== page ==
In this book he raises a question that many people are asking, “What is missing in the church?”
Crabb speaks for many of us when he states:
And I’m disappointed, overwhelmingly so, when I take stock of the current state of Christian community. In my own life, there are several bright pockets of relational joy, for which I am extremely grateful, but none that quite measure up to Trinitarian standards.
And he continues by declaring.
I am willing to risk giving up my cultural definition of church and try to define it biblically.
When I read this I knew someone else understood my plight. My desire for something more profound wasn’t just an idle and foolish wish. More over it reminded me how profound our revisioning of the church needs to be. Larry Crabb’s offering adds to the other excellent work being done by people such as Michael Frost (Exiles) and Tim Chester and Steve Timmis (Everyday Church). Crabb’s book takes us deeper into the heart of the Christian community. He looks at what stifles spiritual community and suggests ways in which it can be/must be enhanced.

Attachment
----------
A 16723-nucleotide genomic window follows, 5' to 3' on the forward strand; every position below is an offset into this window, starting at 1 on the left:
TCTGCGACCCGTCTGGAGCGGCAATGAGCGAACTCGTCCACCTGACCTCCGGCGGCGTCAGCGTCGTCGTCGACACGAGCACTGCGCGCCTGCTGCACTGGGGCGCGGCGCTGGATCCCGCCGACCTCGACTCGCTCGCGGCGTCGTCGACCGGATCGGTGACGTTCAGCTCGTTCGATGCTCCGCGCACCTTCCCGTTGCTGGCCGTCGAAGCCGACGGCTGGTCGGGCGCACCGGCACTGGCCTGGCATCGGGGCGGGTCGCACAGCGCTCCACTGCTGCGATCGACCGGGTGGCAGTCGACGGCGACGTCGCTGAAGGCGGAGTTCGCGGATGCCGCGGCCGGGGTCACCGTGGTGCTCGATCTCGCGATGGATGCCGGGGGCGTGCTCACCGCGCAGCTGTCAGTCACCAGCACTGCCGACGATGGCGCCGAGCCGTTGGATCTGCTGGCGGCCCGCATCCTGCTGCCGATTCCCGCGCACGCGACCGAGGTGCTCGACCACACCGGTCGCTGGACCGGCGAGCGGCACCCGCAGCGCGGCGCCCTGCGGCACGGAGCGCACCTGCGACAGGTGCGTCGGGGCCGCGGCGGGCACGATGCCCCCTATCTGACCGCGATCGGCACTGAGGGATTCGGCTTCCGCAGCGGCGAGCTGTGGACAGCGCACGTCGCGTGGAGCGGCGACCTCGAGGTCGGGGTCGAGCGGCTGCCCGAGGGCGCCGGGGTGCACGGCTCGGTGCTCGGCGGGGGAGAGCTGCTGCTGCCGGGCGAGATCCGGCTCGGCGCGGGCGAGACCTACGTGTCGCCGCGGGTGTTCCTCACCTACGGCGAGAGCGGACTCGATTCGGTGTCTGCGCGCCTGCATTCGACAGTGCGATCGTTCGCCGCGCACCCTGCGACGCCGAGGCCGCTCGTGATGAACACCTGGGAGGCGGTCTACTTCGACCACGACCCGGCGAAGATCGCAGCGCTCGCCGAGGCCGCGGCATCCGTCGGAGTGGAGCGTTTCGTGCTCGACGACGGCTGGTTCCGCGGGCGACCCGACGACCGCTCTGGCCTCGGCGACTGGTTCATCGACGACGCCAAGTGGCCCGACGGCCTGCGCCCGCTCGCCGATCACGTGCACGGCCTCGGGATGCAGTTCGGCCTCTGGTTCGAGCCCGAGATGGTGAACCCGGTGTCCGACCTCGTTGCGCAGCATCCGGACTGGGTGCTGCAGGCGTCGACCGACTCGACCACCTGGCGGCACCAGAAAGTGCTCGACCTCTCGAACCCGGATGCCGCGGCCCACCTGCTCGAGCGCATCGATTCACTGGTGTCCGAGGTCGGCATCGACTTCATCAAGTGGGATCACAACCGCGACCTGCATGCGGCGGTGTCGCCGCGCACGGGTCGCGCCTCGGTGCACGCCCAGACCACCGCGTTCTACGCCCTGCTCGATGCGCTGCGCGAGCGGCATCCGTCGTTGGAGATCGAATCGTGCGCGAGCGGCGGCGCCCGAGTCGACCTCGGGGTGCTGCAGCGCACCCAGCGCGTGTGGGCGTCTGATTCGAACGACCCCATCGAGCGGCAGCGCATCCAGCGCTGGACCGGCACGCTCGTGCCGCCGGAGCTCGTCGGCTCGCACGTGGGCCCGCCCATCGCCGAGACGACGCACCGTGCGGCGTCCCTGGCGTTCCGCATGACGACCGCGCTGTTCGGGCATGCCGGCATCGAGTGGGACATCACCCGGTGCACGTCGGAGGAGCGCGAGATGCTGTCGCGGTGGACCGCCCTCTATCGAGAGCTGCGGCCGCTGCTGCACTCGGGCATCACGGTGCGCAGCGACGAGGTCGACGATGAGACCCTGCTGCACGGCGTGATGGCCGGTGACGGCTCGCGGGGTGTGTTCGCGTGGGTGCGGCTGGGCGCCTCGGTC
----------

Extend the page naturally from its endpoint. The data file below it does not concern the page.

It is dangerous using a phrase like “Spiritual Community” because we all have our own understanding of it – usually shaped by our experiences. Larry Crabb speaks of “turning our souls towards one another”. He references people such as Henri Nouwen, Teresa of Avila and Dietrich Bonhoffer – who all take us beyond institution to a perspective that is far more intimate and relational with God and each other.
This book also challenges many of the attitudes and values of counselling and therapy and explores how our healing/restoration will be far more effective if, in community, we point each other towards God, and if we see suffering as a means of drawing closer to Him.
This is a book I haven’t finished yet, and I already know I will have to re-read. What it is calling for is a paradigm shift in the way we “do” church. I hope to say more about this book and its impact in future posts.